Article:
Development was again the main focus of Mayor Derek Corrigan’s annual State of the City address at a luncheon hosted by the Burnaby Board of Trade on Wednesday.
Affordable housing seemed to be top of mind for the mayor in his speech to developers, business owners, educational institutes and community organizations. Corrigan opened his speech by discussing the expected population growth for Burnaby – 125,000 people and 60,000 jobs in the next 25 years – and the high cost of housing in Metro Vancouver, devoting nearly half-an-hour to discussing how the city is addressing the need for low-cost housing.
Corrigan says the city is spending reserve funds wisely, despite critics who will say they should be spending them. Most of it comes from cash contributions from developers and casino funds, but how it can be spent is limited, he said.— (@laurby) April 25, 2018
More than 1,500 new purpose-built market rentals are currently in the rezoning process or under construction, he said, and plans for 1,000 units of non-market housing are in the works.
“I think they want to know what the city is doing, and often you find a focus in the local media being primarily housing issues, and often times that isn’t necessarily expressed what the city is doing, so this is a great opportunity to bring some of those things to the attention of the audience” he told the NOW after his speech.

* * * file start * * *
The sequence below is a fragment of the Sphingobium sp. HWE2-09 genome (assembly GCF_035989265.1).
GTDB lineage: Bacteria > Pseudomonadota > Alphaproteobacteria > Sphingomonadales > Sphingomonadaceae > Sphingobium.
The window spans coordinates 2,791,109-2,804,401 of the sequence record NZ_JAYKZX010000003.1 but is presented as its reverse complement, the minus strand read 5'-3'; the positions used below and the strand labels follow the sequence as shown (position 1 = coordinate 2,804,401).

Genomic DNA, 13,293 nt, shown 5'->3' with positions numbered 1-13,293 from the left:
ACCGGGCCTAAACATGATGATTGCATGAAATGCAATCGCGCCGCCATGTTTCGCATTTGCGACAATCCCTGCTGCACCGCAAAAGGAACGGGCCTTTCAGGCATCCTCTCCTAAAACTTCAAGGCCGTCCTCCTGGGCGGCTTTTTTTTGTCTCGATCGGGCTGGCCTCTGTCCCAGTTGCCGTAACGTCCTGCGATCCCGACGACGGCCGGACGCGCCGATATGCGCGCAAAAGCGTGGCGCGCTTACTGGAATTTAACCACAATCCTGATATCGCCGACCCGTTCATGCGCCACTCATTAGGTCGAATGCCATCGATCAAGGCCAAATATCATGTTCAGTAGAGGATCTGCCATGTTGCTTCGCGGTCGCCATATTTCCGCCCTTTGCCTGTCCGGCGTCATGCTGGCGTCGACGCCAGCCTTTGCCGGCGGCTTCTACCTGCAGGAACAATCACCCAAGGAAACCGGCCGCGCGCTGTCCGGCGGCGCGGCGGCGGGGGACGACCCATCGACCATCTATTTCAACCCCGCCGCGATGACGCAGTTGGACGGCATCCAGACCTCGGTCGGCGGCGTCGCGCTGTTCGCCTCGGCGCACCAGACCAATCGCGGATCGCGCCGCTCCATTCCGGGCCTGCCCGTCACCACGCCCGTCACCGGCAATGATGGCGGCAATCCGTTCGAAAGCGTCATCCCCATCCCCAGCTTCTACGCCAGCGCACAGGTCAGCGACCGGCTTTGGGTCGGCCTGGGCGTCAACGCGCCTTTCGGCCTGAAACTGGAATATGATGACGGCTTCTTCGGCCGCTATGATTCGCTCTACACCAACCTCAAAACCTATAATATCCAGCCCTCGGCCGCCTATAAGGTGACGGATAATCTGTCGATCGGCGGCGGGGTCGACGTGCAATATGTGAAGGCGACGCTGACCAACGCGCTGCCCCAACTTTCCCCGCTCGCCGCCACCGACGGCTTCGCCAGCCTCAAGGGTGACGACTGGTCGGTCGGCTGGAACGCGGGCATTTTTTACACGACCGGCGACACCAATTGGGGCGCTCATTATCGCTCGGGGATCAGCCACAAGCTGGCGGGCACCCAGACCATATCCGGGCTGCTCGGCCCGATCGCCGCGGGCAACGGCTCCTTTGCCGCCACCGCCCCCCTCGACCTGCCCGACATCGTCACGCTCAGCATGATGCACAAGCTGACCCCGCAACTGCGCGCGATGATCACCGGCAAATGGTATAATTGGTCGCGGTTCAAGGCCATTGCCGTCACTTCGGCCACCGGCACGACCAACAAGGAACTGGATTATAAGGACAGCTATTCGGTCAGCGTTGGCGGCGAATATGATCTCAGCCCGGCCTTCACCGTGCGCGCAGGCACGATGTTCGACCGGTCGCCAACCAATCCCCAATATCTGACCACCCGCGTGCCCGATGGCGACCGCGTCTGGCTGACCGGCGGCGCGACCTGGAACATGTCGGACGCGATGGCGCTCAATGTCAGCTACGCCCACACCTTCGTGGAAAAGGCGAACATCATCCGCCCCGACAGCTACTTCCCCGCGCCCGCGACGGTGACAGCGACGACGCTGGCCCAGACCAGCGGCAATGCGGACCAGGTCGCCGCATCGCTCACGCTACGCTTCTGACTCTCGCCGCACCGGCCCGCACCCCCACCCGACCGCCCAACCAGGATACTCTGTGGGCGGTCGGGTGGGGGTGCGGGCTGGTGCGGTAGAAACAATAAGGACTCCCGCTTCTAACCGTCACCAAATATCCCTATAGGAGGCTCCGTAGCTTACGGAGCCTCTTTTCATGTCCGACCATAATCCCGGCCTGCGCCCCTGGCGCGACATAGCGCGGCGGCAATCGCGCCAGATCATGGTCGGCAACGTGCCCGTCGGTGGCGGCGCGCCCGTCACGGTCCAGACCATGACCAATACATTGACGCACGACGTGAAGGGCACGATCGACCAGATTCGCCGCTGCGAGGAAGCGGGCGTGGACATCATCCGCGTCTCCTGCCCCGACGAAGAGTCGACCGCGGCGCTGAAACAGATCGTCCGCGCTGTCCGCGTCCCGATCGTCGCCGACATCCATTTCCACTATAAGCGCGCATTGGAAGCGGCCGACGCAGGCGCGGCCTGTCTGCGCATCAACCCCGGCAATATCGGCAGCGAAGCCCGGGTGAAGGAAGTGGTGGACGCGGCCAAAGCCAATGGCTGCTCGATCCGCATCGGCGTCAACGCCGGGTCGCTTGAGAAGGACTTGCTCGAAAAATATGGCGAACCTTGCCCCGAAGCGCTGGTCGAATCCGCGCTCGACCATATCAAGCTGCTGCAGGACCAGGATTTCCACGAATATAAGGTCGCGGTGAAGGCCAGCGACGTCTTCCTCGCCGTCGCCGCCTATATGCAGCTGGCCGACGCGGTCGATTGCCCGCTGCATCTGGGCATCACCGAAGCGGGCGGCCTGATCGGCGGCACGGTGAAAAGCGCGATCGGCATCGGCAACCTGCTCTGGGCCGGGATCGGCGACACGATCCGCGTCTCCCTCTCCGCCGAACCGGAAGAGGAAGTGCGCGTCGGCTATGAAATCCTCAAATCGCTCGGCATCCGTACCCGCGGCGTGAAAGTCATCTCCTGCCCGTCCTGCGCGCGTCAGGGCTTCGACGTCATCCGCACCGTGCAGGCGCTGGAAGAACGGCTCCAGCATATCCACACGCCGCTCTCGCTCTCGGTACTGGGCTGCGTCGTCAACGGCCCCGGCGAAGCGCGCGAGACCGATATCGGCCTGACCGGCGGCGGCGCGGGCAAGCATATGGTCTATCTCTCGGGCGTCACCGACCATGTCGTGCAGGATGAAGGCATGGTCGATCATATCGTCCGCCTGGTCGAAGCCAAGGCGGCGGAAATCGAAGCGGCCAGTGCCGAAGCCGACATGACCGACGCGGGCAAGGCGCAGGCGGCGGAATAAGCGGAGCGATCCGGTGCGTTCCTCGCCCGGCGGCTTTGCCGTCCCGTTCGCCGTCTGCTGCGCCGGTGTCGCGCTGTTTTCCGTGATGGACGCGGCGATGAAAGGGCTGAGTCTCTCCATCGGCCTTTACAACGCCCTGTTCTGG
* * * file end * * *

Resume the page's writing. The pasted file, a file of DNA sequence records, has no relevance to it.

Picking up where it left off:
Some affordable housing projects include a 14-storey non-market housing project in Metrotown, a non-market housing project on city-owned land on Hastings Street, Derby Manor, Cedar Place and Fair Haven.
Trans Mountain and several developers have tables too: Polygon, Beedie, and Shato. pic.twitter.com/ZUB6sMYuDA— (@laurby) April 25, 2018
Corrigan also described how density bonus funds are used to fund community amenities and create an affordable housing fund. Developers give the city money for projects that exceed allowed density, and that money goes toward creating public amenities.
“It’s unique to be able to get that much money coming into the community as a result of development. I think some people see the negatives of development very clearly: they look at the disruption, they look at the fact that the community is changing, and they don’t always get the information about some of the benefits that come with it,” he told the NOW after the speech. “This is a chance for me to say, so with this new development, which must happen because of the growth, we’re also gaining some benefits for local communities in terms of things that you might not have had if it was only tax dollars paying for it.”